Nurses deserve our utmost gratitude as they literally keep us alive physically, in addition to meeting our social, emotional and spiritual needs.

May 12 is International Nurses Day, and I want to celebrate the work of nurses by offering a theological reflection on this vocation.

As a hospital chaplain, I have the opportunity to observe firsthand (and bear witness to) the many roles that nurses take on in their work, which mirrors the activity and work of Jesus.

We’re familiar with Jesus being called the “great physician,” and I would suggest that the variability of his work and the way in which he journeys with his people through long days and nights align fairly snugly with the nursing profession.

Thinking of Jesus as our nurse will help us appreciate that breadth and depth of the nursing profession as well as Jesus’ ministry.

1. Jesus is nurse as he proclaims the gospel to us and calls us to change our unhealthy habits and traditions.

He encouraged people to strive toward wellness through an uplifting message to those who were downtrodden by the crushing weight of empire, poverty, illness, addiction, tragedy and sin.

Nurses likewise step into the most devastating situations and are called upon to offer compassion, understanding and medicine. The good word may be, “I see you hurting, and I pledge to be with you for the next 12 hours.” Or it might be, “Today we are going to try this new medicine, and it may help your pain.”

Besides a word of hope and comfort, Jesus offers us the chance to repent of the habits and tendencies that have left us feeling sick and stuck.

In the same way, nurses want to see their patients transition to healthier lives; that means challenging them and teaching them to take on new ways of doing things.

2. Jesus is nurse as he allows himself to be “polluted” by the uncleanness and messiness of those who were considered “unclean” and hence far away from God in his day.

This was perhaps one of the most provocative and scandalous ways that Jesus carried himself.

While we do not share the same beliefs about spiritual “uncleanness” spreading through physical contact today, we do place a large value on cleanliness, privacy and personal autonomy.

Nurses place all of this on the shelf as they step in to care for individuals who are oozing bodily secretions and emitting smells beyond description.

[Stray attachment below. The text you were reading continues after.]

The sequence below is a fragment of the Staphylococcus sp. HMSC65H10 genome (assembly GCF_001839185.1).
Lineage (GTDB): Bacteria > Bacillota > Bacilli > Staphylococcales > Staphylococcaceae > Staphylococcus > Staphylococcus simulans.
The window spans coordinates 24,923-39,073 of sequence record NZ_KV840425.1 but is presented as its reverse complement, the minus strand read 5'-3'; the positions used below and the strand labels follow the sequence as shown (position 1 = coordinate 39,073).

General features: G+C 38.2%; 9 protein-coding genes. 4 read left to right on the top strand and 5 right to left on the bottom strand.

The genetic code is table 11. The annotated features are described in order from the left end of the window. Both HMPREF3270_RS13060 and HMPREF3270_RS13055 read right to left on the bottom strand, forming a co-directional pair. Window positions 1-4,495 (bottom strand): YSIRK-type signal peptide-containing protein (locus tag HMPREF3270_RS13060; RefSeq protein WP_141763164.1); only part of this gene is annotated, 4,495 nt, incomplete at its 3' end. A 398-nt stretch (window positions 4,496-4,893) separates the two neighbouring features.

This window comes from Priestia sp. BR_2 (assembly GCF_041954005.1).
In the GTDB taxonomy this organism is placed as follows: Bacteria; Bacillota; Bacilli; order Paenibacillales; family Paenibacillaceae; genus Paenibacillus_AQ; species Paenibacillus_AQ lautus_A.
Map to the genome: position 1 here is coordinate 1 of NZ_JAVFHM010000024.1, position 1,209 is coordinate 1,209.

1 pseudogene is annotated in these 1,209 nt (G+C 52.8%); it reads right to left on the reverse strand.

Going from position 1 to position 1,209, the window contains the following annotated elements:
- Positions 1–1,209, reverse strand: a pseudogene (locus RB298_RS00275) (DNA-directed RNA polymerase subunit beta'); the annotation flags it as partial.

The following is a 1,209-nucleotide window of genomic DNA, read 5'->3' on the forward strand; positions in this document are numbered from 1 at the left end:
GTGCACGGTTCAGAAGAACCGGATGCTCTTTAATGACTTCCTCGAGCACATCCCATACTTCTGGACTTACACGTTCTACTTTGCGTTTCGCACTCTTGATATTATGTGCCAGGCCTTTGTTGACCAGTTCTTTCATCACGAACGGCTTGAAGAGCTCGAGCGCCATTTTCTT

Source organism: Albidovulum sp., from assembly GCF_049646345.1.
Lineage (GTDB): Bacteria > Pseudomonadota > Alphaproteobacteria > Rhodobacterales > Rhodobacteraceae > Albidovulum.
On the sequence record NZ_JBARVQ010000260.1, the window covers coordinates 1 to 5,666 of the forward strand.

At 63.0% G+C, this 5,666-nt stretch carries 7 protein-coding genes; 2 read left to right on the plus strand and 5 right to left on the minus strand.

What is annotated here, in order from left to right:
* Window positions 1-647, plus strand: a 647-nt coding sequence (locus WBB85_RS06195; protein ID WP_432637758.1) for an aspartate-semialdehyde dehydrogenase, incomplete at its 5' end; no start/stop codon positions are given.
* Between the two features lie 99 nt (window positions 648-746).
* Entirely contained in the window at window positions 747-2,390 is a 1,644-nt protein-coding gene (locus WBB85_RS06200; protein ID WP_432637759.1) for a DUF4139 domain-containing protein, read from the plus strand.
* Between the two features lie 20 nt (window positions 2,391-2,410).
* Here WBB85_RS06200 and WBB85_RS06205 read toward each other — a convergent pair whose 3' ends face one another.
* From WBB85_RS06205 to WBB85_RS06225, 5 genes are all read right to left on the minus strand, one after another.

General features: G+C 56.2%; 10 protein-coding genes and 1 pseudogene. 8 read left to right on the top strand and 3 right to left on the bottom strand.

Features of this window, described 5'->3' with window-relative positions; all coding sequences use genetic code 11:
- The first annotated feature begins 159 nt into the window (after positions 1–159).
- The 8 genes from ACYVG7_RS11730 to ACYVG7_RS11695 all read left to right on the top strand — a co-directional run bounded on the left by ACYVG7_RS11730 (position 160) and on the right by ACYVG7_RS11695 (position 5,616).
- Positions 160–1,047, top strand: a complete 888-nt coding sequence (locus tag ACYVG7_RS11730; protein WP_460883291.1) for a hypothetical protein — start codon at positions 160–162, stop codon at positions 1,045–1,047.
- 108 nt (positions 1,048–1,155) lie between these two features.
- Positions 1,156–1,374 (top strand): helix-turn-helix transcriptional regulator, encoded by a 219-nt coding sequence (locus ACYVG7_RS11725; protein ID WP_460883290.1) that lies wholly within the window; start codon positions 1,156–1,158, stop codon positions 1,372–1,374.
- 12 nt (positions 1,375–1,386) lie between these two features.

They believe that a patient’s need for healing is more important than their need to remain untouched and clean.

3. Jesus is nurse in the way he affirms the dignity of the most broken bodies and his tenderness toward those who feel as though they are “wasting away.”

Nurses in the same way care for the most broken among us. Their patients may have skin that is so thin that it breaks every time its touched, fluid that builds up in odd places of the body, bizarre manifestations of psychosis and so many other dynamics that require the greatest measure of selflessness and integrity to care for them in a way that treats them with dignity.

4. Jesus is nurse in the way he advocates for his people by speaking as one with authority to the condemning authorities of the day.

Nurses often occupy similar spaces as they stand between doctors, administrators, dysfunctional families and other parties that need to be buffeted at times by an advocate who isn’t afraid of confrontation.

Sometimes nurses are the one figure who can see the many dynamics in a patient’s life because they are with the patient for such an extended period of time and therefore can speak often in a way that takes many factors into account.

5. Jesus is nurse in the way he comforts us with his word of mercy and his presence in the dark nights of the soul and in the hours of silent loneliness.

He promised that he would never leave us or forsake us, and he promises to keep watch with us through the long nights of turmoil and strife.

Nurses likewise offer one of the most effective medicines known to humans – their presence – at times when that is the only but also the most needed thing.

Hospitals are some of the loneliest places on the planet, but nurses show up to stand and sit with patients and their loved ones.

Thanks be to the nurses and their profession and the ways in which they show us more fully the work of our Savior and Lord.

Brian Warfield is an ordained Baptist minister and staff chaplain at Integris Baptist Medical Center in Oklahoma City.

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